Another example is with regards to children living with a disability. The original Act had excluded children living with a disability. It was only with the sheer efforts of the civil society that this error was rectified in a later amendment in 2012. Even then, there had to be further intervention for the correct interpretation of the rule. In Ahmedabad, the children living with a disability had to show their disability certificate along with their parents’ income certificate to avail of the benefits of RTE, making him or her no different from a EWS category student. Now according to the provision, a differently- abled child has to get admission on the virtue of just his or her disability. Hence a few of us did go to the DEO’s office to clarify this misinterpretation of the act and it worked in our favor. Now a child living with a disability does not need to show any income certificate for his or her admission procedure through RTE. This is a classic example of why civil society needs to intervene both at the grass-root level for effective policy implementation as well as in the policy level for its correct formation and interpretation.

Another thing in question is the ambiguity surrounding the SMCs. There is no clarity as to how the members of the SMCs are to be selected. Is it through an election procedure or through an appointment by the principal? What is mostly practised is that the principal “selects” the 5 SMC members. Changing “selection by principal” to “election by the parent body” will significantly alter the status quo in our government schools. In this particular provision, till policy amendment takes place, implementation is of no use.

If the private schools do not meet the infrastructural standards of the government, they might face closing down. With 35 million- 60 million children out of school, the closing down of private schools will put extreme pressure on the remaining schools. Universal literacy, hence will suffer a massive setback.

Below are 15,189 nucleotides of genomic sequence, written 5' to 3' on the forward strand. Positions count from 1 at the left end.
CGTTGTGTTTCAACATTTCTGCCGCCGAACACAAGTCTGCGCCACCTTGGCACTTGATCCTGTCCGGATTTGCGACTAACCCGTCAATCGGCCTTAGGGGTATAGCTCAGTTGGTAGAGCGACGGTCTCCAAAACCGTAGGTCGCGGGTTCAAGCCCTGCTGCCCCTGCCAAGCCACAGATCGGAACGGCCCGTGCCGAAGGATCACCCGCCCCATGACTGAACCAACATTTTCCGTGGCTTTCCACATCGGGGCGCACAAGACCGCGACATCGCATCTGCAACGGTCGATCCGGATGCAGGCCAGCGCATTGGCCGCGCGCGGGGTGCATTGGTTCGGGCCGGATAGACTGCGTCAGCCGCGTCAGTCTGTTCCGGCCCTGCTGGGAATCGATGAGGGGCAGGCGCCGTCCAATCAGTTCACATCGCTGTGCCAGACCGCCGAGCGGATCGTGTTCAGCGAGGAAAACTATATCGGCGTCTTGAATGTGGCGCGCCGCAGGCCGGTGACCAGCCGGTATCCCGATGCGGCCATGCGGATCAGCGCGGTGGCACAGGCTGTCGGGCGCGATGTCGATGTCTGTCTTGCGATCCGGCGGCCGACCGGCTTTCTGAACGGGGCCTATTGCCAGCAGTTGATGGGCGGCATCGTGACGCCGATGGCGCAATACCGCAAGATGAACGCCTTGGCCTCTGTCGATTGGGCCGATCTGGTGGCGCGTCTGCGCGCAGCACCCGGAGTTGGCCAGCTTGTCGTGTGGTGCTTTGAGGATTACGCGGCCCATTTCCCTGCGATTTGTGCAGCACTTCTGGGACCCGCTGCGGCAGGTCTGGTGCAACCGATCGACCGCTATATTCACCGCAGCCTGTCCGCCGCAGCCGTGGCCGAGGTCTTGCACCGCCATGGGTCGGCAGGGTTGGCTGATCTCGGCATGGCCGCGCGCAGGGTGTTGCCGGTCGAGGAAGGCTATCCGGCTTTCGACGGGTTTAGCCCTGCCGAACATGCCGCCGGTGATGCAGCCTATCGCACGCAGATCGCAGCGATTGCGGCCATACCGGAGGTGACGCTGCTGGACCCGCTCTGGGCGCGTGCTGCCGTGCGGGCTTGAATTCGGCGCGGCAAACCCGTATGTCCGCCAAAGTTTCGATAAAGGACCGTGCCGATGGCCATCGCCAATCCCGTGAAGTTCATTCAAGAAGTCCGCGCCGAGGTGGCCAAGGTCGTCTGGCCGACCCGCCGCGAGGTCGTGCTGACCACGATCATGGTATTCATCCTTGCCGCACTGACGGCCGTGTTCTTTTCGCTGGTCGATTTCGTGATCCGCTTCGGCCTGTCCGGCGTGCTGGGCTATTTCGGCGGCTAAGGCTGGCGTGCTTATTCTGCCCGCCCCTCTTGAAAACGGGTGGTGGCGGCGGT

Out of the 12 lakh private schools in India, a fifth of them are unrecognized. These schools have only mushroomed due to the nonexistence of good quality government schools. What the government has done through the years is build schools and infrastructure without having the slightest care about the quality of education. The primary responsibility for good quality education in a country lies with the government. With the RTE, I believe they have just shifted this responsibility to the few private schools in the country to take up the mantle for quality education while continuously threatening them with closure as a bargaining chip. Are these stringent infrastructural standards being followed by the government schools themselves? A recent study of 188 government non-primary school revealed that 59% schools have no drinking water and 89% of them have no toilets. Under the dispensation envisaged in the RTE Act, the government schools will be completely safe. The irony is that premier government schools like the Kendriya Vidhyalayas and the Navodaya Vidhyalayas will be exempted from the ambit of the RTE.

Civil society so far has been satisfied in taking the private schools to task for the non-implementation of the RTE Act. While it should continue to do so, it is extremely important for it to start focusing on the government sector, to make major changes and shifts in the way that they function.

The other thing which is not being taken into consideration is the possibility of corruption as absolute power is given to the education department and education officers, who can and will easily take advantage of the same. Here policy intervention is needed to put sufficient checks and balances on the power given to the education department and its officers.

Through the many examples, I want to assert that both implementation of a policy and policy intervention should go hand in hand. As stated in a few examples above, had the civil society focused on just policy making, the large body of work that it has done in implementation of the same policy at the grass-root level would have definitely been missed. But at the same time, if civil society is not involved in pushing for systemic policy interventions, then effective grass-root level implementation would be meaningless.